TWILLEY: Rachel at CalRecycle told us there’s a market for all this finished compost and more, too. She thinks this kind of quality industrial scale composting is one of the best things that could happen to California’s food scraps.

WAGONER: For a state like California, that is so agriculturally driven, we really pride ourselves on being agriculturally driven.

WAGONER: I’m very focused right now on how to build out the composting system

WAGONER: Compost’s ability to retain water and to replenish the soil with a lot of important nutrients is such a huge opportunity for us as we’re looking to adapting to the, to the impacts of climate change.

GRABER: I have to say, I always thought this type of facility was kind of the be-all-end-all, like this was *the* right solution for food scraps. And it is awesome. But then I met Jamie in Boston.

JAMIE ECKER: So my name is Jamie Ecker. And I’m Waste Management’s director of organics, project development and technology. And I’ve worked for the company about 10 years. I’ve been in the organics business over 30 years.

GRABER: We met at a big warehouse called their CORe facility, or centralized organics recycling.

ECKER: And what we do here is we prepare the food waste that comes in from around the area to be co-digested. We make a slurry, an engineered bio slurry, we call EBS. That’s our trademark. And that’s what you’re going to see today.

TWILLEY: What a treat! Who doesn’t want to see engineered bio slurry?

GRABER: Jamie and his colleagues take in about 100 to 120 tons of waste a day, and it is all food. No yard waste at all. Some of it comes from homes, but most of it comes from restaurants, universities, groceries, even farmers.

TWILLEY: Like California, Massachusetts has its own newish set of laws around sending organic waste to landfill. These laws are not quite as all-encompassing as California’s — they don’t apply to everyone, like every individual household.

TWILLEY: But they basically say that organizations and businesses that produce more than a ton of food scraps per week cannot throw any of it in the landfill.


ECKER: So that’s that that truck is called a rear loader. It’s got cart tippers on the back. So it’s… (dumping sounds) it’s tipping,

GRABER: And it’s spilling out a flood of food onto the cement floor. Konrad Nowakowski is the plant manager, and he and Jamie took a look.

ECKER: So that looks like, on the right, looks like lettuce or arugula from a local manufacturer. In the middle looks like restaurant waste, perhaps from one of the local universities, cafeterias or restaurants.

NOWAKOWSKI: That’s celery. So it comes from a farm, local farm. We get at least one compactor a day, mix of celery, spinach. Many times in there’s some clamshell boxes behind it. The lettuce in the clamshell boxes.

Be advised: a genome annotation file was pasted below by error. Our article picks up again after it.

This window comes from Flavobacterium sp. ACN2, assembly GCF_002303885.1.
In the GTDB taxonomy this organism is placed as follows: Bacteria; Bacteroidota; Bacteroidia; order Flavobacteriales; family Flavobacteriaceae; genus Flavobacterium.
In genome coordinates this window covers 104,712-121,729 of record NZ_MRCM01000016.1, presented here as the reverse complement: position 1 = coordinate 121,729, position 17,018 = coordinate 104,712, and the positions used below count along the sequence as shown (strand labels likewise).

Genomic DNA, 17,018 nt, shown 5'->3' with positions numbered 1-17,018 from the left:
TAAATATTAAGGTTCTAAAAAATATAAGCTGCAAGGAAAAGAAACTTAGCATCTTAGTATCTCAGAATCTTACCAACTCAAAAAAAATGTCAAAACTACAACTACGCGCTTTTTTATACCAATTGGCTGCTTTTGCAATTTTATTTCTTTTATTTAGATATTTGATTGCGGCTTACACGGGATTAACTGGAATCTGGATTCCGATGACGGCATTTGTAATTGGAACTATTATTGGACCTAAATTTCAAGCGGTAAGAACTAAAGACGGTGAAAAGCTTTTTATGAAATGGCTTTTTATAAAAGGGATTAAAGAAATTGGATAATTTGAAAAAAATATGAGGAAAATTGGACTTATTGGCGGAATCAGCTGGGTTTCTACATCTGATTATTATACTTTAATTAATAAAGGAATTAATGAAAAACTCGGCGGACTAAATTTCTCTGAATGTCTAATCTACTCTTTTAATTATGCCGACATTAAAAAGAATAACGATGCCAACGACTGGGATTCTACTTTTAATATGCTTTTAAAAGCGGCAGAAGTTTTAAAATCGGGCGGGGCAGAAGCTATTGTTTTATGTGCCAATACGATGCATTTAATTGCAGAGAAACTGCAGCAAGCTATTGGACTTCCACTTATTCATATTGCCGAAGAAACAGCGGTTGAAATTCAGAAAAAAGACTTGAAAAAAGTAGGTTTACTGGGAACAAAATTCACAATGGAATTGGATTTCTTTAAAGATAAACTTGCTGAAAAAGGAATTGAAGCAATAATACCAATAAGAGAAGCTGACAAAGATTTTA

ECKER: Yeah, I was looking at, I saw the clam shells.

NOWAKOWSKI: Yeah that’s spinach in the clamshell boxes.

ECKER: And in the tote, is that the tote from the whiskey manufacturer?

NOWAKOWSKI: Yeah, so that’s a grain from a whiskey distillery right behind the wall.

TWILLEY: At Waste Management, what they’ve really focused on is developing a system that can separate out all that plastic and packaging so you’re only left with the food.

ECKER: Now, we don’t want everything and the kitchen sink, although we literally at one of our facilities once got a kitchen sink.

ECKER: But that has allowed us to broaden the spectrum a little bit to take things like containers of expired goods, because our equipment and process can remove that plastic.

GRABER: It’s a little smelly, with all that expired yogurt and whiskey mash and rotting food from people’s houses, but it’s not horrible. And they have an HVAC setting that sucks in more fresh air than it spits out, so no smelly air ever leaves the facility and none of the neighbors are ever bothered. And anyway, by the end of the day, the floor is totally clean.

ECKER: You might smell a little bit right where you are right here. But if you’re 15 feet back, you wouldn’t smell a thing.

GRABER: They scoop up all those food scraps and put them in a huge contraption that looks like something out of a steampunk movie. I wasn’t allowed to take photos of it.

ECKER: He’s just starting up the equipment right now. He’s going, he’ll be putting in some loads in a sec, and we’ll be able to see the stuff going out the other end.


TWILLEY: The spinach in the clamshells and the whisky slush and all that leftover celery, it all gets mixed with the same kind of food processing liquid they use at the compost facility in California — the food-scrap filled water from washing out food factory equipment. And then all of it gets swished around against smaller and smaller screens, and they screen out the plastic, and eventually it turns into a slurry that’s just liquidy food.